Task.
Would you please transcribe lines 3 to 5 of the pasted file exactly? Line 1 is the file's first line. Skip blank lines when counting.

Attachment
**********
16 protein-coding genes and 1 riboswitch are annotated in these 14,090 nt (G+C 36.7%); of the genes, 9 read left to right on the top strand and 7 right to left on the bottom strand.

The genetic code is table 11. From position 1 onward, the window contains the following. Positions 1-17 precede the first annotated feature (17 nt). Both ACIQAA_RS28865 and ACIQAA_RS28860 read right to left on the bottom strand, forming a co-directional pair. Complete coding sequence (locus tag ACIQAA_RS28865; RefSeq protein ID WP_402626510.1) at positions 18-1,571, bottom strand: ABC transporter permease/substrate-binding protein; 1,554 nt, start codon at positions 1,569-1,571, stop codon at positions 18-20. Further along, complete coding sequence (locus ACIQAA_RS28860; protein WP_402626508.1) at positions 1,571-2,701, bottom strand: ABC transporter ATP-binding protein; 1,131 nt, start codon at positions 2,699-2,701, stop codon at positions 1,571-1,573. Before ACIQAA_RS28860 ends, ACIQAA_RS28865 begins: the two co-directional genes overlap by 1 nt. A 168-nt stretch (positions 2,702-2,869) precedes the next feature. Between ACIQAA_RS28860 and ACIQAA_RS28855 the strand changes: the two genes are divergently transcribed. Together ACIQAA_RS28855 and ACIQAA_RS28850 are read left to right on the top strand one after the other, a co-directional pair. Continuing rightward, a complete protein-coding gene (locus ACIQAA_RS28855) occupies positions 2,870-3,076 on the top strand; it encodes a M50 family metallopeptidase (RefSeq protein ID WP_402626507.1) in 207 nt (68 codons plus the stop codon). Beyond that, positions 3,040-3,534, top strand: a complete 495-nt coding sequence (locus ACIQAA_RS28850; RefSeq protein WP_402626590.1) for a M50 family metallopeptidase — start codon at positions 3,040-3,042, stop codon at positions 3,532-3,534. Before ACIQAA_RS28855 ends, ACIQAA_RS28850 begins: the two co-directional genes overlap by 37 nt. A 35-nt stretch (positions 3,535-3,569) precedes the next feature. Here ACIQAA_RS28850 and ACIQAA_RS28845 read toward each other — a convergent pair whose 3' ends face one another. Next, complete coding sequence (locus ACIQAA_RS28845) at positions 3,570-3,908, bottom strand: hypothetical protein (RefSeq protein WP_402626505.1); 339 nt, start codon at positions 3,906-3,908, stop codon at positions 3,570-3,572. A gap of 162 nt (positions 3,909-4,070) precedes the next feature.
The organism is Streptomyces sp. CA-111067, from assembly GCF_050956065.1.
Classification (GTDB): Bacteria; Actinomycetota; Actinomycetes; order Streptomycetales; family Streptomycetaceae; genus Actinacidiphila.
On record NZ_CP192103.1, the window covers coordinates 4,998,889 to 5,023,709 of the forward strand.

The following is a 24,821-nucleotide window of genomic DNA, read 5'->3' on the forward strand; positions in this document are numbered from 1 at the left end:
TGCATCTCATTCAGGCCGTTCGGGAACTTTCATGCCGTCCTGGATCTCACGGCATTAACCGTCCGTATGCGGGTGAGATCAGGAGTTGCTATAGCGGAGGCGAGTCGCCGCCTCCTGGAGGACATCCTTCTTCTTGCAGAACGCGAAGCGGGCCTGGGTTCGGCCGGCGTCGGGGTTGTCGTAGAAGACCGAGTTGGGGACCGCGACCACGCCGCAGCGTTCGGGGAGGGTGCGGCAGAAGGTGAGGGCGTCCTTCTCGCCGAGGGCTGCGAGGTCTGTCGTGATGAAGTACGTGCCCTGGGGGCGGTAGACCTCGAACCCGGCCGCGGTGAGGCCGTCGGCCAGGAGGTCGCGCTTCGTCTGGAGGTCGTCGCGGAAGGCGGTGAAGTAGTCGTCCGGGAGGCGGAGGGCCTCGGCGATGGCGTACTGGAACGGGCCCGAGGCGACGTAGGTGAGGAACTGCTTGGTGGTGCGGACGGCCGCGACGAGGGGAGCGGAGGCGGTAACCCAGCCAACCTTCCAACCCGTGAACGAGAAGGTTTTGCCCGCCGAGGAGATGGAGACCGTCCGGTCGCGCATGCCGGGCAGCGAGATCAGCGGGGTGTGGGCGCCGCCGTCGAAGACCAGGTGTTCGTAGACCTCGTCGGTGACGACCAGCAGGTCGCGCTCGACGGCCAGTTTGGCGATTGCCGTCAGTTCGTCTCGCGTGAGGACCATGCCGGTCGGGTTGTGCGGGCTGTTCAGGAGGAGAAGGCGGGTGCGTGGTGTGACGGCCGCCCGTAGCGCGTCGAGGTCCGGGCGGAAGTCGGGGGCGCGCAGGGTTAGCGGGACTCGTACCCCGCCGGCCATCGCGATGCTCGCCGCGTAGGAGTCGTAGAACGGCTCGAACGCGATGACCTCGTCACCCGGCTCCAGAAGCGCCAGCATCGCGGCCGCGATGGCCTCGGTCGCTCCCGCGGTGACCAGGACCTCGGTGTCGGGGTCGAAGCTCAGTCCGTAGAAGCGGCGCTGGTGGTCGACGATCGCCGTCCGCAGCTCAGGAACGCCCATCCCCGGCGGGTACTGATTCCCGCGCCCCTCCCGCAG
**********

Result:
The organism is Streptomyces sp. CA-111067, from assembly GCF_050956065.1.
Classification (GTDB): Bacteria; Actinomycetota; Actinomycetes; order Streptomycetales; family Streptomycetaceae; genus Actinacidiphila.
On record NZ_CP192103.1, the window covers coordinates 4,998,889 to 5,023,709 of the forward strand.